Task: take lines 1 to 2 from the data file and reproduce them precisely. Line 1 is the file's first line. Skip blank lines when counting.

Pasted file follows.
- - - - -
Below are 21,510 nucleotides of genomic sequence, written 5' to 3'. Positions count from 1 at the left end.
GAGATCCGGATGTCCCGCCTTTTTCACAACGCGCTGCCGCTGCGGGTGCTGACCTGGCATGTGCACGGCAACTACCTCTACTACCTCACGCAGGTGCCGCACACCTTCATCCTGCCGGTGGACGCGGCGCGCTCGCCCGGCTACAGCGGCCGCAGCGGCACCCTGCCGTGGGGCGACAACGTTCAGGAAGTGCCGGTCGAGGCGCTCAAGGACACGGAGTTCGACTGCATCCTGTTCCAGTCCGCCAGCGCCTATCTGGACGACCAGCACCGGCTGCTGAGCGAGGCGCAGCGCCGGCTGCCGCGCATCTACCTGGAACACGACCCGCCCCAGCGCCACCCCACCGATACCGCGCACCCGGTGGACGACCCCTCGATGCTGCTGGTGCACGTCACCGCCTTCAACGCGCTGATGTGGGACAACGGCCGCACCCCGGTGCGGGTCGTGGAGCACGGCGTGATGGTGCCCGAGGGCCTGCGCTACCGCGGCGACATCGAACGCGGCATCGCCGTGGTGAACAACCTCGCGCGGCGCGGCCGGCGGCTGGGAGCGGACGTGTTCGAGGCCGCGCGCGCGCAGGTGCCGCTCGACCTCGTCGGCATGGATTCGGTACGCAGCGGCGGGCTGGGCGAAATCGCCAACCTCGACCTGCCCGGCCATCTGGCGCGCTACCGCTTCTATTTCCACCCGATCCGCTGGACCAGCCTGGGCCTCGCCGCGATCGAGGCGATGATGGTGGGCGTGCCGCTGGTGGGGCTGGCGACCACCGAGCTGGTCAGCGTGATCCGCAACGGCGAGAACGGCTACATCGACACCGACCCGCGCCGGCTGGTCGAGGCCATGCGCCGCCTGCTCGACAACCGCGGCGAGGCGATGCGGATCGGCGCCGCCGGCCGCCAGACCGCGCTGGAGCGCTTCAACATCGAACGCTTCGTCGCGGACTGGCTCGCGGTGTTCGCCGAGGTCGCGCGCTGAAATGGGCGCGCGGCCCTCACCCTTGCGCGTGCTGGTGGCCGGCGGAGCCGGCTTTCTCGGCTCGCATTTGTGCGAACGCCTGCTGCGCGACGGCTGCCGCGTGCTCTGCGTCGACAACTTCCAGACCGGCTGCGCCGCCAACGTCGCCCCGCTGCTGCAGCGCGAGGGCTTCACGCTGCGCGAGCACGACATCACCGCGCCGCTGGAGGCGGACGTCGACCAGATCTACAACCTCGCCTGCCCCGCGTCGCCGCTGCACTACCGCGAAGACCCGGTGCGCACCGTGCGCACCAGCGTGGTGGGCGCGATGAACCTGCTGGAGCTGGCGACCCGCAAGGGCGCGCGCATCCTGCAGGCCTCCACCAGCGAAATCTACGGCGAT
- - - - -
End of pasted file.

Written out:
Below are 21,510 nucleotides of genomic sequence, written 5' to 3'. Positions count from 1 at the left end.
GAGATCCGGATGTCCCGCCTTTTTCACAACGCGCTGCCGCTGCGGGTGCTGACCTGGCATGTGCACGGCAACTACCTCTACTACCTCACGCAGGTGCCGCACACCTTCATCCTGCCGGTGGACGCGGCGCGCTCGCCCGGCTACAGCGGCCGCAGCGGCACCCTGCCGTGGGGCGACAACGTTCAGGAAGTGCCGGTCGAGGCGCTCAAGGACACGGAGTTCGACTGCATCCTGTTCCAGTCCGCCAGCGCCTATCTGGACGACCAGCACCGGCTGCTGAGCGAGGCGCAGCGCCGGCTGCCGCGCATCTACCTGGAACACGACCCGCCCCAGCGCCACCCCACCGATACCGCGCACCCGGTGGACGACCCCTCGATGCTGCTGGTGCACGTCACCGCCTTCAACGCGCTGATGTGGGACAACGGCCGCACCCCGGTGCGGGTCGTGGAGCACGGCGTGATGGTGCCCGAGGGCCTGCGCTACCGCGGCGACATCGAACGCGGCATCGCCGTGGTGAACAACCTCGCGCGGCGCGGCCGGCGGCTGGGAGCGGACGTGTTCGAGGCCGCGCGCGCGCAGGTGCCGCTCGACCTCGTCGGCATGGATTCGGTACGCAGCGGCGGGCTGGGCGAAATCGCCAACCTCGACCTGCCCGGCCATCTGGCGCGCTACCGCTTCTATTTCCACCCGATCCGCTGGACCAGCCTGGGCCTCGCCGCGATCGAGGCGATGATGGTGGGCGTGCCGCTGGTGGGGCTGGCGACCACCGAGCTGGTCAGCGTGATCCGCAACGGCGAGAACGGCTACATCGACACCGACCCGCGCCGGCTGGTCGAGGCCATGCGCCGCCTGCTCGACAACCGCGGCGAGGCGATGCGGATCGGCGCCGCCGGCCGCCAGACCGCGCTGGAGCGCTTCAACATCGAACGCTTCGTCGCGGACTGGCTCGCGGTGTTCGCCGAGGTCGCGCGCTGAAATGGGCGCGCGGCCCTCACCCTTGCGCGTGCTGGTGGCCGGCGGAGCCGGCTTTCTCGGCTCGCATTTGTGCGAACGCCTGCTGCGCGACGGCTGCCGCGTGCTCTGCGTCGACAACTTCCAGACCGGCTGCGCCGCCAACGTCGCCCCGCTGCTGCAGCGCGAGGGCTTCACGCTGCGCGAGCACGACATCACCGCGCCGCTGGAGGCGGACGTCGACCAGATCTACAACCTCGCCTGCCCCGCGTCGCCGCTGCACTACCGCGAAGACCCGGTGCGCACCGTGCGCACCAGCGTGGTGGGCGCGATGAACCTGCTGGAGCTGGCGACCCGCAAGGGCGCGCGCATCCTGCAGGCCTCCACCAGCGAAATCTACGGCGAT